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Lincoln University’s transformation gathers pace

Media Release

14 February 2017

- for immediate release

Lincoln University’s transformation gathers pace

Lincoln University’s focus on improving its sustainability is paying off. The University embarked on a fitness programme in August 2016, and that resulted in a strong last quarter result showing financial performance well ahead of forecast with a positive surplus. The outlook for 2017 is strong.

Vice-Chancellor Professor Robin Pollard shared these results and other University developments with Lincoln University staff today at an all staff forum.

“Our institutional robustness has not been easily won but expenditure reductions and efficiency improvements have seen our finances return to positive, giving us the confidence to move ahead,” he said. “The return to surplus for 2016 and measures included in the 2017 budget have the University on track to achieve low risk status in the government’s monitoring framework.”

Professor Pollard updated staff on student numbers, earthquake insurance settlements, research income, and improved results from Lincoln University Farms. He also mentioned the ongoing due diligence and discussions around the proposed transfer of the Telford campus.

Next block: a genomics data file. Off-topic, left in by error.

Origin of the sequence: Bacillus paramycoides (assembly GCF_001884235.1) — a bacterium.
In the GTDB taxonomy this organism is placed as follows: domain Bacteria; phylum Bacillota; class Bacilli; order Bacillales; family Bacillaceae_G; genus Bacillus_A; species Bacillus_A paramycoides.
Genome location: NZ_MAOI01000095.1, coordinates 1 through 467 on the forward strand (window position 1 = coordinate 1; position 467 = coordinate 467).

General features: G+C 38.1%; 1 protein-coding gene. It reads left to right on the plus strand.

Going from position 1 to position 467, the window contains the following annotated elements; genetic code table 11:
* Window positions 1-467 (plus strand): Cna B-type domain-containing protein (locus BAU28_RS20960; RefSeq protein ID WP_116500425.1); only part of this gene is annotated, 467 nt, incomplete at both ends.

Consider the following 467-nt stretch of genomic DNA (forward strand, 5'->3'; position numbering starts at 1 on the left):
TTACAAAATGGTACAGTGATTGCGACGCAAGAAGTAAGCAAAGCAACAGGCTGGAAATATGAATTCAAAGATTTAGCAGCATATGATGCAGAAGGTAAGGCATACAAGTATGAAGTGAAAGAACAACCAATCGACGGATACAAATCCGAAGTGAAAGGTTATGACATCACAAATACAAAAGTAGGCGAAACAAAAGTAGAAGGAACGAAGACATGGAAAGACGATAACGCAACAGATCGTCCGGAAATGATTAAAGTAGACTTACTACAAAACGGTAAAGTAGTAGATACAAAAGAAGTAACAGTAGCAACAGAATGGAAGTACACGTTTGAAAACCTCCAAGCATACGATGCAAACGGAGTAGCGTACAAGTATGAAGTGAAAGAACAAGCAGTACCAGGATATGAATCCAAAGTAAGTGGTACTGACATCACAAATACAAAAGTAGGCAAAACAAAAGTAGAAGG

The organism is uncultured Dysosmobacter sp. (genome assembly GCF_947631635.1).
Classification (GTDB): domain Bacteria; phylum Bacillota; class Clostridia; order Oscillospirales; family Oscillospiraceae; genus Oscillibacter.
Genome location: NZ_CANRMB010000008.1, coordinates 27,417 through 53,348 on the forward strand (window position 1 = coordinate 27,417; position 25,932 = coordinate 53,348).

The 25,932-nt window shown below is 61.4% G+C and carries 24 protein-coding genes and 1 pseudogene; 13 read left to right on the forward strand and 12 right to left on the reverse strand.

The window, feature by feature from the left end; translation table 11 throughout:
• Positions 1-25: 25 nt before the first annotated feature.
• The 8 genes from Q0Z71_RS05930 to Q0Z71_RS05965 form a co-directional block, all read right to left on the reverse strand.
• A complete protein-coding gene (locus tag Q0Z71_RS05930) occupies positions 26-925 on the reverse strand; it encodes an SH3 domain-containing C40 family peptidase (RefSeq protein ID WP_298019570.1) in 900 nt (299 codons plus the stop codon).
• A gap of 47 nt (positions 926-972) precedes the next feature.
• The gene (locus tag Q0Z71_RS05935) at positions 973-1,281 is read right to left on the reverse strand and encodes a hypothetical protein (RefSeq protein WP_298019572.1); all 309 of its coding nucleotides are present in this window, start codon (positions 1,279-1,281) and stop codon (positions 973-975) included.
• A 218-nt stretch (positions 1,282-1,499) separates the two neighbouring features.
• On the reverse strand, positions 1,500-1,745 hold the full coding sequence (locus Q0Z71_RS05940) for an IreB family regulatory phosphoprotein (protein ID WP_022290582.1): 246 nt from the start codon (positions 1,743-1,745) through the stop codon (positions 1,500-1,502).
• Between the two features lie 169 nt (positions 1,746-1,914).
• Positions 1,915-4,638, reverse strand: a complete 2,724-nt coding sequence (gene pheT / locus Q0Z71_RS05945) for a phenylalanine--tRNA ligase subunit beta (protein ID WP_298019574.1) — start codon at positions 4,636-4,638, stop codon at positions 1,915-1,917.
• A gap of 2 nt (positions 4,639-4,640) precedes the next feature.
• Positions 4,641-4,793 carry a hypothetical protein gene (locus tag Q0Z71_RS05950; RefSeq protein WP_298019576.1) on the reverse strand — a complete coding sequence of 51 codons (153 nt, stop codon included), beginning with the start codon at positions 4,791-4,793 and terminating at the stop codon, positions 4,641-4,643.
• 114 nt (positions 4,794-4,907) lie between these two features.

Lincoln’s 2017 focus is on improving the attractiveness of studying at the university; with responsibility for course offerings resting with each faculty.

2017 Directions

Lincoln University is moving ahead with renewed vigour and confidence, according to Professor Pollard, and the University is in good shape to set a path for the future.

The University’s Transformation Programme aims to reassess and re-articulate the vision for Lincoln University, to best achieve the vision set by the Lincoln University Council. A Transformation Board is being appointed, which will engage widely with people and organisations with a stake in the future success of Lincoln University, providing feedback to guide the University in this next phase of its development. Professor Robin Pollard is leading the consultation and all stakeholders will have the opportunity to provide input. This programme will take place over the next six to eight months.

University staff have also been updated on progress for the new Lincoln University-AgResearch joint facility. The business case for this major infrastructure project was submitted to Hon Paul Goldsmith, Minister for Tertiary Education, Skills and Employment last month. The facility will provide a new operating model for learning clusters, allowing multi-institutional and multi-disciplinary collaboration. A new concept is that everyone is engaged in learning, from first year students through to professional researchers. “Learning involves teaching, research and experiences, and the joint facility will be ideal for that,” Professor Pollard said.

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